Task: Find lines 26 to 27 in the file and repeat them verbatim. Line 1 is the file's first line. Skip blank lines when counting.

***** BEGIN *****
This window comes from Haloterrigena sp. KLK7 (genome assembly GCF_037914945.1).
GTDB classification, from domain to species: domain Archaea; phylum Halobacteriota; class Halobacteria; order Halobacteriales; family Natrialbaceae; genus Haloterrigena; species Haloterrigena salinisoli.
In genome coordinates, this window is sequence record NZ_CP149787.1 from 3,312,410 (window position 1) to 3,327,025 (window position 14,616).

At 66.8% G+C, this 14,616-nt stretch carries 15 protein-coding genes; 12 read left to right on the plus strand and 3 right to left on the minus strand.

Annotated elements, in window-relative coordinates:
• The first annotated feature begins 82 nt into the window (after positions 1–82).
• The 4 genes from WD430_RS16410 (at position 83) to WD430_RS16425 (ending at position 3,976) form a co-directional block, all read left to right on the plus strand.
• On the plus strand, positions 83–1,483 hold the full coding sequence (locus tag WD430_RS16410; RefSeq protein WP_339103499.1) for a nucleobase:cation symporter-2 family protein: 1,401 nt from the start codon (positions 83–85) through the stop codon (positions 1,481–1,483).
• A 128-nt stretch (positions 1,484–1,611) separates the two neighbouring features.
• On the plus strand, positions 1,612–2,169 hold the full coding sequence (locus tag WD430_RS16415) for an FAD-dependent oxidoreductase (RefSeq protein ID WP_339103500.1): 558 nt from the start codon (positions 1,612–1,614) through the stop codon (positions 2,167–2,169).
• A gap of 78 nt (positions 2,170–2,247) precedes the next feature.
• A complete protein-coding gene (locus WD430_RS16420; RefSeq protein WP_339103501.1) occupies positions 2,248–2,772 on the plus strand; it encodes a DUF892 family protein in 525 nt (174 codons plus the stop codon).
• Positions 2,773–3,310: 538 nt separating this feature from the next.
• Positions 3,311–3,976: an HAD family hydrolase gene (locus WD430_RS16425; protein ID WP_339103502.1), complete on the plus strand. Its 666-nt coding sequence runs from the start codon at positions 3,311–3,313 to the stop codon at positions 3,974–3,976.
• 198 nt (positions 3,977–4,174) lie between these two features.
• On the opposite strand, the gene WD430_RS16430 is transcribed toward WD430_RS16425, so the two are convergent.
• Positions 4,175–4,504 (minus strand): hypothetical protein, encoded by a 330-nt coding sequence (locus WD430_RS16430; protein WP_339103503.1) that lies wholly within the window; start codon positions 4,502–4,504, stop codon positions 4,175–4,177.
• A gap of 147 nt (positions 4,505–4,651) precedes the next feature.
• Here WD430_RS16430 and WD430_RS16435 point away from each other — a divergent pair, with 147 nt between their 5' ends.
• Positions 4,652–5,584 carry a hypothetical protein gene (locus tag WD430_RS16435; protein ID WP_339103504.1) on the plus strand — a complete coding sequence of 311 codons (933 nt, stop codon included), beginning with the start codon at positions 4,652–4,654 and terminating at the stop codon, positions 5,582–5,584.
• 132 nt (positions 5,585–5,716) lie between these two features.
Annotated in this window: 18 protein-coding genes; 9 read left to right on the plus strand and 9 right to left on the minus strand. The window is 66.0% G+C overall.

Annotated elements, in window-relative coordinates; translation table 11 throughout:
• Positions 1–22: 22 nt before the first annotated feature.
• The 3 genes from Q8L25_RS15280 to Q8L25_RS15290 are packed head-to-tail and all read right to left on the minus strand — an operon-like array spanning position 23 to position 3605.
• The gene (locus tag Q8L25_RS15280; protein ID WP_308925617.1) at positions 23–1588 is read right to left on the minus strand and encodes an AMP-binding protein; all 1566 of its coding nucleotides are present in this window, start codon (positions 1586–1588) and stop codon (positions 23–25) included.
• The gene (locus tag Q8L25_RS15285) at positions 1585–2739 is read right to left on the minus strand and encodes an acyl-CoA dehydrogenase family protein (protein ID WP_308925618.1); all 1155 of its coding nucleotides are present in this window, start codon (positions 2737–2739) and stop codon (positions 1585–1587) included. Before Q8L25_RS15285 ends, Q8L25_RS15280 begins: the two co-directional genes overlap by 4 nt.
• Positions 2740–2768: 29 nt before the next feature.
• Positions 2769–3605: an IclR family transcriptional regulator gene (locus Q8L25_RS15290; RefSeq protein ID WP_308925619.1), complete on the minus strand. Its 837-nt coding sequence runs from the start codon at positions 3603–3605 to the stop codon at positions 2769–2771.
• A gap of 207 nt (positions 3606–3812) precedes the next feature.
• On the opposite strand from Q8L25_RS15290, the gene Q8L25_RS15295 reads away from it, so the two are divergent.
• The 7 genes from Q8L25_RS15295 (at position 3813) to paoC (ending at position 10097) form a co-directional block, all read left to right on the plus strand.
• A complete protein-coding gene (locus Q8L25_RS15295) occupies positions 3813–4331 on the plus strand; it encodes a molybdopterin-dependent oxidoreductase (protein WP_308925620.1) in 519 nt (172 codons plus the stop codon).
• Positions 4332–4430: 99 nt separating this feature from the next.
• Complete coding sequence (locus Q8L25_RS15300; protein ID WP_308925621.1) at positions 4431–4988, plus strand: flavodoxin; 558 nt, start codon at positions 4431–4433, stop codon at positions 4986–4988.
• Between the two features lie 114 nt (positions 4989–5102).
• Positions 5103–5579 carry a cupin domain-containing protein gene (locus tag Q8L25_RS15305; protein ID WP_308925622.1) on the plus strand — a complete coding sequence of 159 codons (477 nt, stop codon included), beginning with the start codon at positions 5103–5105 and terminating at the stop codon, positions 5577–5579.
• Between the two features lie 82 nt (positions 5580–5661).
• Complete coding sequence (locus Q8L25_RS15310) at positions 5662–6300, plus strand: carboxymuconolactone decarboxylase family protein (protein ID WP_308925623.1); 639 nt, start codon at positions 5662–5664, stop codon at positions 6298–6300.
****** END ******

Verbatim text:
• The gene (locus tag Q8L25_RS15280; protein ID WP_308925617.1) at positions 23–1588 is read right to left on the minus strand and encodes an AMP-binding protein; all 1566 of its coding nucleotides are present in this window, start codon (positions 1586–1588) and stop codon (positions 23–25) included.
• The gene (locus tag Q8L25_RS15285) at positions 1585–2739 is read right to left on the minus strand and encodes an acyl-CoA dehydrogenase family protein (protein ID WP_308925618.1); all 1155 of its coding nucleotides are present in this window, start codon (positions 2737–2739) and stop codon (positions 1585–1587) included. Before Q8L25_RS15285 ends, Q8L25_RS15280 begins: the two co-directional genes overlap by 4 nt.